Payson's water-growth issues reflect a microcosm of similar struggles at the state level.
At the behest of Gov. Janet Napolitano, the Arizona Department of Water Resources (ADWR), is addressing these problems and formulating possible solutions during a statewide speaking tour among rural Arizona municipalities.
Herb Guenther, director of ADWR, makes the final stop of the tour in Payson on Friday.
Guenther will present the findings of the Statewide Water Advisory Group (SWAG), which he assembled in May 2006.
"People were surprised, initially, to learn that diverse regions of Arizona had common water-resource issues," Guenther said.
As people seek the slower pace and congestion-free expanses of rural Arizona, the burden on water supplies -- frequently fed by limited groundwater that collects in geologically diverse terrain -- has caused increasing concern at the state level.
"The group has come together on a number of strategies for assuring that growth can be accommodated without placing undue stress on the limited resources of this arid environment," Guenther said.
The 50-member SWAG panel, comprised mostly of town and county municipal administrators, will incorporate the information gleaned during the tour to devise or revise current water legislation for the 2007 legislative session.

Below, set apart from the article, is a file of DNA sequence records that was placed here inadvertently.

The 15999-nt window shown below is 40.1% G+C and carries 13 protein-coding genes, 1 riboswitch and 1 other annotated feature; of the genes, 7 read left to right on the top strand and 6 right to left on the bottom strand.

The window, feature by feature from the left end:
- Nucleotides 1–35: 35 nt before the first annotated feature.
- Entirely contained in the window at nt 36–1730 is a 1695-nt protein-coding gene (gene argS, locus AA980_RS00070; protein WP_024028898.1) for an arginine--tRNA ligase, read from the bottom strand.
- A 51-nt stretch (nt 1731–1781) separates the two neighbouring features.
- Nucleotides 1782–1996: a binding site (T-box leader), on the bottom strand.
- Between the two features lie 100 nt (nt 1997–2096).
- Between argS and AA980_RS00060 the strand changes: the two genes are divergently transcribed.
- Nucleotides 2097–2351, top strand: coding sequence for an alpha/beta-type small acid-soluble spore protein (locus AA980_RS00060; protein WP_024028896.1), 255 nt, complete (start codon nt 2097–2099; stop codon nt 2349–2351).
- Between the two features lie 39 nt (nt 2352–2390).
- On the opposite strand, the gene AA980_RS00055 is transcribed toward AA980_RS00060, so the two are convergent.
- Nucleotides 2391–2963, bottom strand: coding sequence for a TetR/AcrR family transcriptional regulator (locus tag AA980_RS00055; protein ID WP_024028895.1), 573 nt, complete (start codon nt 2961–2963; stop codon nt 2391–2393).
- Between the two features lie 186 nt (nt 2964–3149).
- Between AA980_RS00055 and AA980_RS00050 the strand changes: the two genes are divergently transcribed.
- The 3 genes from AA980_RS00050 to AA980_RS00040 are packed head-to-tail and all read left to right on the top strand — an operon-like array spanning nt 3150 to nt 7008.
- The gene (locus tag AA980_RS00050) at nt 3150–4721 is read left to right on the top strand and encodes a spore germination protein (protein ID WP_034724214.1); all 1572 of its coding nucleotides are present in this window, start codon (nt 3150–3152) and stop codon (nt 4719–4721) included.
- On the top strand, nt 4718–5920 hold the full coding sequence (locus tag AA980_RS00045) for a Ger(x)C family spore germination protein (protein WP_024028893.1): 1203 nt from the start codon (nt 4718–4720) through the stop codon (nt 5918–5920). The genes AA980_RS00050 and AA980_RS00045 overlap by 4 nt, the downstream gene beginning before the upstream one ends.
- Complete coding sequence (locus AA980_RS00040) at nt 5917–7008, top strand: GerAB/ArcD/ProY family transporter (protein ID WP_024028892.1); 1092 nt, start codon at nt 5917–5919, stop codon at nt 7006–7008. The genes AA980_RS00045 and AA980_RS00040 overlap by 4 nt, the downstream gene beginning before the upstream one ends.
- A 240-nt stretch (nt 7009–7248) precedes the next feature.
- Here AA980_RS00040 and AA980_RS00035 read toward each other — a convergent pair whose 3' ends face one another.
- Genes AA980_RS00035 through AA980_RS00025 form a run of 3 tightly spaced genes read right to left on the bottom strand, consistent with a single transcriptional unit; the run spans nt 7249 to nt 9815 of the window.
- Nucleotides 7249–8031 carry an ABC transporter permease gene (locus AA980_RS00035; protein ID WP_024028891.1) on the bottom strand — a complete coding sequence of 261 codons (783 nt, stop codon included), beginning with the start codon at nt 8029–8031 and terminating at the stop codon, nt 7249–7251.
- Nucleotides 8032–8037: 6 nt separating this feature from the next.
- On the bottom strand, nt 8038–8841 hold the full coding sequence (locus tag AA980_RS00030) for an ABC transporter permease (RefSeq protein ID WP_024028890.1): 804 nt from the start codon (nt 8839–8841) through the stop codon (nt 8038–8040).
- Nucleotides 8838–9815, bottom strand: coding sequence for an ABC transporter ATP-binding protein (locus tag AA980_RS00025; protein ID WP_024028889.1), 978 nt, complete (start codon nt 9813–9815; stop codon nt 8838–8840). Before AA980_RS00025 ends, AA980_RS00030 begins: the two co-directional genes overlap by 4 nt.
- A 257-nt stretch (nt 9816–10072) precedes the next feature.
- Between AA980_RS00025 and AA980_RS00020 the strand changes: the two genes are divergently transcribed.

Buzz Walker, Town of Payson public works director, said the four-point list of recommendations submitted by SWAG gives local municipalities more autonomy to set water and growth policies.
"The state is showing great interest in the water supplies of rural Arizona," Walker said. "It allows municipalities to consider whether or not they have an adequate water supply."
SWAG's suggestions call for the implementation of regional water districts that could increase the jurisdiction over and taxing power of water usage. The policy would also provide local authority to develop and manage water supplies.
To support this activity, SWAG recommends the establishment of a water development fund, which has been proposed in past legislation.
The fund would help to support local districts by issuing bonds and using other funding sources.
Payson is already controlling some aspects of development through legal mechanisms -- such as the Equivalent Residential Unit rule and water development fees -- established in its town code. But Gila County, among other Arizona counties, cities and towns, cannot limit development based on the availability of water.
"Basically all they can do is make a decision if (the development) is not appropriate," Walker said.
Local water districts, such as the Pine-Strawberry Water Improvement District, have limited regulatory and taxing abilities, and that's why a one-size cure, Walker said, doesn't work.
Meanwhile, ADWR will still maintain control over the establishments of water rights and determining whether an adequate water supply is available for growth.
Guenther will speak at 9 a.m. Friday, Oct. 27, at Payson town hall.
If you can't make it to the presentation, watch the meeting on Channel 4 or visit www.ci.payson.az.us for the streaming video.